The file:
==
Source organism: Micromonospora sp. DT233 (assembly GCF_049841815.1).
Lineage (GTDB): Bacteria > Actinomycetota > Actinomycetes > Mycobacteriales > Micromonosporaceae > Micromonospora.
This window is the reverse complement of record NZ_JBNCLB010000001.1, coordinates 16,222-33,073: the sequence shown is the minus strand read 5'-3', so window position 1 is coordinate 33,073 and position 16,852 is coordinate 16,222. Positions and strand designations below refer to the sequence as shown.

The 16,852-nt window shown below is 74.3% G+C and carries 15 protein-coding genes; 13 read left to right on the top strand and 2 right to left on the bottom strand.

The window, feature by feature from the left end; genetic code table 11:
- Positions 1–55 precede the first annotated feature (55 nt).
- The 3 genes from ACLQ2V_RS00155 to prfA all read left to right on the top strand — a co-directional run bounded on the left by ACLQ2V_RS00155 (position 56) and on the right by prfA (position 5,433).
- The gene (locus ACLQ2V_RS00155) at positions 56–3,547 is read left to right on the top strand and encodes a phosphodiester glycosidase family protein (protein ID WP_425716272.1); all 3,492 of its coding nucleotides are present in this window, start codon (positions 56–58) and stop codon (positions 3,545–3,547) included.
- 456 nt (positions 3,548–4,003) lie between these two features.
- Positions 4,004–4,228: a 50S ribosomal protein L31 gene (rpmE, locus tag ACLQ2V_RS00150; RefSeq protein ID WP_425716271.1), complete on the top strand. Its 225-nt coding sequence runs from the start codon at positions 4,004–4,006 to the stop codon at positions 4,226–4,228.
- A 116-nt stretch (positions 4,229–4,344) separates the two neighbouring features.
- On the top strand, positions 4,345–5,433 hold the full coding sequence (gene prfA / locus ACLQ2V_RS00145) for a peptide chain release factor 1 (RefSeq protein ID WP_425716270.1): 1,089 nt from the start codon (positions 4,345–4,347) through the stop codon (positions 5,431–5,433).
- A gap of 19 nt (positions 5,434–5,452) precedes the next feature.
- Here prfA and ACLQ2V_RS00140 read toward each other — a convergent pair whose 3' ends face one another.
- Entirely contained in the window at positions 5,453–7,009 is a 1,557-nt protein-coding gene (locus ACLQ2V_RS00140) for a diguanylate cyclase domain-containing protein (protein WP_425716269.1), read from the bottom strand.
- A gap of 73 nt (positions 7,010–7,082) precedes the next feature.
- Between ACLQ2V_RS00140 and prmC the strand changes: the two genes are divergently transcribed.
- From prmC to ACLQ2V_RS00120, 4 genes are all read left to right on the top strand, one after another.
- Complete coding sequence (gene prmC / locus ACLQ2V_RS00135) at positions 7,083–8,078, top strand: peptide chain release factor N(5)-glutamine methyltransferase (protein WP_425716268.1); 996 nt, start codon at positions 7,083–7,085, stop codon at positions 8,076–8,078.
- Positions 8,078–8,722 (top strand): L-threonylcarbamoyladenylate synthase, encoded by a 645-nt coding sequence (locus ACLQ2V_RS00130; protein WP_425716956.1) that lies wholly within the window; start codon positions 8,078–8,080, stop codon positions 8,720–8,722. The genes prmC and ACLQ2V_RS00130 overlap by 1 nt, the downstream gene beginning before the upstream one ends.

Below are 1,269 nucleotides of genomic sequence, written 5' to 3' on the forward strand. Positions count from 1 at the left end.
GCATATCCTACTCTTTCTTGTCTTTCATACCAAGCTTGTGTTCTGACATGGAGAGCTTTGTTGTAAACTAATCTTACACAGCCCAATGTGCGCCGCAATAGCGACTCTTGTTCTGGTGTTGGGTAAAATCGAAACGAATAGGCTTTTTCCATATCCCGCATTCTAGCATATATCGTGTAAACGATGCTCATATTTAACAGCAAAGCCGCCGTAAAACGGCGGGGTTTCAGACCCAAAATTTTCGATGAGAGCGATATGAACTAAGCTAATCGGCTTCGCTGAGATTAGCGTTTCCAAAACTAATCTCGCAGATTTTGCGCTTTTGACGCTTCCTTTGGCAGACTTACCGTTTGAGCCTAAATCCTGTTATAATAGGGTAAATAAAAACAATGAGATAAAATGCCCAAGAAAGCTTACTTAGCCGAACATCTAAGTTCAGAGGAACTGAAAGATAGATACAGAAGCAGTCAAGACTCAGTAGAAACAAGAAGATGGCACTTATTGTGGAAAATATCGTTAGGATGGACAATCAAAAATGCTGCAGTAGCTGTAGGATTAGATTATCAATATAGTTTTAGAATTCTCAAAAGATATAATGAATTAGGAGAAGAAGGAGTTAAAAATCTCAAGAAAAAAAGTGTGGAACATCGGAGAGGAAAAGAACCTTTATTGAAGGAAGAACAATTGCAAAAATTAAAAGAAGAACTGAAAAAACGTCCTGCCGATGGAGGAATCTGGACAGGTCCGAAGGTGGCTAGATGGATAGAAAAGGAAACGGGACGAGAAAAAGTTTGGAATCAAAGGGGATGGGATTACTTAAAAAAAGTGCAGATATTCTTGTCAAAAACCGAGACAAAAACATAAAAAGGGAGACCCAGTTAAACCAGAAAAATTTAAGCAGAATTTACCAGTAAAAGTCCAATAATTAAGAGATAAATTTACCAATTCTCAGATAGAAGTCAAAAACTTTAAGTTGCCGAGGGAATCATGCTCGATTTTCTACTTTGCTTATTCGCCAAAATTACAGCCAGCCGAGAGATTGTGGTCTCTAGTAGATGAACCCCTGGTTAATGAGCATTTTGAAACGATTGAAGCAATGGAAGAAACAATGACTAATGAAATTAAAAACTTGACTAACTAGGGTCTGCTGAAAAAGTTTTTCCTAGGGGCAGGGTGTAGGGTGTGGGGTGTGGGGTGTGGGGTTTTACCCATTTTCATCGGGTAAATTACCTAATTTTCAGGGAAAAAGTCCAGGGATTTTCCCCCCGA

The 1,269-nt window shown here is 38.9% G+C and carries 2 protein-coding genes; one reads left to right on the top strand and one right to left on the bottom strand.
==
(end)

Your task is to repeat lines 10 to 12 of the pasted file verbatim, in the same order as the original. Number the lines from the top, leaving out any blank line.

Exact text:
- Positions 4,004–4,228: a 50S ribosomal protein L31 gene (rpmE, locus tag ACLQ2V_RS00150; RefSeq protein ID WP_425716271.1), complete on the top strand. Its 225-nt coding sequence runs from the start codon at positions 4,004–4,006 to the stop codon at positions 4,226–4,228.
- A 116-nt stretch (positions 4,229–4,344) separates the two neighbouring features.
- On the top strand, positions 4,345–5,433 hold the full coding sequence (gene prfA / locus ACLQ2V_RS00145) for a peptide chain release factor 1 (RefSeq protein ID WP_425716270.1): 1,089 nt from the start codon (positions 4,345–4,347) through the stop codon (positions 5,431–5,433).